• I still like the idea of SSD + HDD whereby your OS is stored on SSD but the bulk of your storage is on a spinning drive. I doubt Apple will completly eliminate HDD from BTO.

  • Maybe in years to come, but for now desktop apps are far more responsive.

  • seems to be that “Years to come” always translates to “Months to come” I’m pretty sure, like it or not, the cloud wins, 24 months down the line

  • Not likely in the next 12 – 24 months, nor anytime in the near future.

    Big business is very wary of cloud storage (security, reliability, stability), online software at this stage of technology doesn’t meet the quality and usability of conventional software, too much propriety, and the big issues — the majority of internet users do not have either reliable constant and fast internet or the bucks to pay for service, plus data packages, plus streaming plus storage, especially for multiple units.

    I suspect Apple’s plans for ‘everything in the cloud’ will have limited appeal, even to committed Apple fans.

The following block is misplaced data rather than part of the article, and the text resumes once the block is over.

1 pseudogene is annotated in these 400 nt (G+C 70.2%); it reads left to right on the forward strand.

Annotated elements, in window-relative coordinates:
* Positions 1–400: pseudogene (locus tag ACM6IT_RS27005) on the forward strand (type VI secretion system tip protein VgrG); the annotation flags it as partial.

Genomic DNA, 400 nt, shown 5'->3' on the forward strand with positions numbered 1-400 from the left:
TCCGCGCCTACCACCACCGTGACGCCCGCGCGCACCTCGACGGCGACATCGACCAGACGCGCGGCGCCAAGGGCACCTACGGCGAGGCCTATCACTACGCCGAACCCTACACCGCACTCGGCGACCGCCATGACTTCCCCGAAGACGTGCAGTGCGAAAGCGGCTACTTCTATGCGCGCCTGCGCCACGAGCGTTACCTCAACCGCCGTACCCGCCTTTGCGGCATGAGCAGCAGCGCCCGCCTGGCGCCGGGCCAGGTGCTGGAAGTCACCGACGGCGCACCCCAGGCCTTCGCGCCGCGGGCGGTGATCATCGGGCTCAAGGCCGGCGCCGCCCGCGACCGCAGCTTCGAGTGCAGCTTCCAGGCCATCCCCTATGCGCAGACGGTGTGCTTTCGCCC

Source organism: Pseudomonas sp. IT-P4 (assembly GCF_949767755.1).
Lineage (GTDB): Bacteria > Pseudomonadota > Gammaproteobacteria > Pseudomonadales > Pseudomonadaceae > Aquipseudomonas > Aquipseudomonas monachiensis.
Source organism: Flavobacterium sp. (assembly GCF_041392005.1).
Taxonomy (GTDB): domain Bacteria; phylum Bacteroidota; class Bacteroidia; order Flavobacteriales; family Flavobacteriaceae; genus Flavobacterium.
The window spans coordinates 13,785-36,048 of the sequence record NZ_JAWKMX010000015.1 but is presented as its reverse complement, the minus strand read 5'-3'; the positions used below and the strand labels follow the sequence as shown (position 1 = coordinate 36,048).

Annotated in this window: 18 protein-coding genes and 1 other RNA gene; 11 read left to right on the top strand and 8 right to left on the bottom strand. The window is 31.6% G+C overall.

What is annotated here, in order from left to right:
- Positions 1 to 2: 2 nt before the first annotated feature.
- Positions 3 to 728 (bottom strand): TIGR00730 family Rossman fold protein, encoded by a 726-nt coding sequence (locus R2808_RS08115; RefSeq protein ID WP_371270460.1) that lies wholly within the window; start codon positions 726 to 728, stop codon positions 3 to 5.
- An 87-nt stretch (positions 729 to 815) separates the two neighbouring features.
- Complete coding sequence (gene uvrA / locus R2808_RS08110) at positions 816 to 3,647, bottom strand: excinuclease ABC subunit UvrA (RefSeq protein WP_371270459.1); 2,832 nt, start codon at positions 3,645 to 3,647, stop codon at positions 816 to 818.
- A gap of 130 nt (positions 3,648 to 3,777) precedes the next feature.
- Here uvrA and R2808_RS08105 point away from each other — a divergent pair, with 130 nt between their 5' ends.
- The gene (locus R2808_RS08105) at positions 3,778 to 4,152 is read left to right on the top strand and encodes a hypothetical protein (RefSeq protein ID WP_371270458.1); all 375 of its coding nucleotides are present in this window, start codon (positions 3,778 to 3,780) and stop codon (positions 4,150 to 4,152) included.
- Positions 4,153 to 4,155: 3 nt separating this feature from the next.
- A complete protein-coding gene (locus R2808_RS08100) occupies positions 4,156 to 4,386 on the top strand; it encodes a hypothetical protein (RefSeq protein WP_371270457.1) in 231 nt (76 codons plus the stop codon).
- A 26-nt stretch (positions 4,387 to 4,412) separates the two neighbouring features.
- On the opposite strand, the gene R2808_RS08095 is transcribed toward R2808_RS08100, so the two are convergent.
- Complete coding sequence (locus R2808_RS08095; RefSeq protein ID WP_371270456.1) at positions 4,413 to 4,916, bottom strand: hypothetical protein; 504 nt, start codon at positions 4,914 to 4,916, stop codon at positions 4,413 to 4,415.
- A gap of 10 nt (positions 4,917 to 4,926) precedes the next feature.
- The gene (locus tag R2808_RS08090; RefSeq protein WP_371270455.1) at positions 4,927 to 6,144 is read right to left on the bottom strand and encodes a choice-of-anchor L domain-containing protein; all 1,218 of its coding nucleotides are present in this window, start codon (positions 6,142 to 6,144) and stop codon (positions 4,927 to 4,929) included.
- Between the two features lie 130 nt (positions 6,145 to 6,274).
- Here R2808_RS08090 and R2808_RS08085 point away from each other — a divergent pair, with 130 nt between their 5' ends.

• This is all fine, but I wonder how things will work out with the pro app users. Apple has done a lot to push them away. Things like disc space, fast hard drives, and burning dvds are still vital for many of the smaller video production houses out there.

    They are some of the hardest to please (being one of them) and if Apple keeps neglecting that crowd like they currently are, I think they are going to lose some of their biggest supporters.

  • As much as I love the idea of putting everything into the cloud and having it accessible from everywhere, not everywhere has a decent internet connection, hardline or wireless. I live in Australia, and whilst I realise the market is nowhere near as big as America, there will be many places with poor internet for years to come. Plus as a big user of programs like PS and lightroom, I like having all my photos with me.

    I think if they took two lines, and extended their ideas for cloud in the mba one way, but continued to improve on the mbp with bigger and faster HD then there would be something to suit someone. they should try doing something that will benefit the regular consumer, not just their idea of the future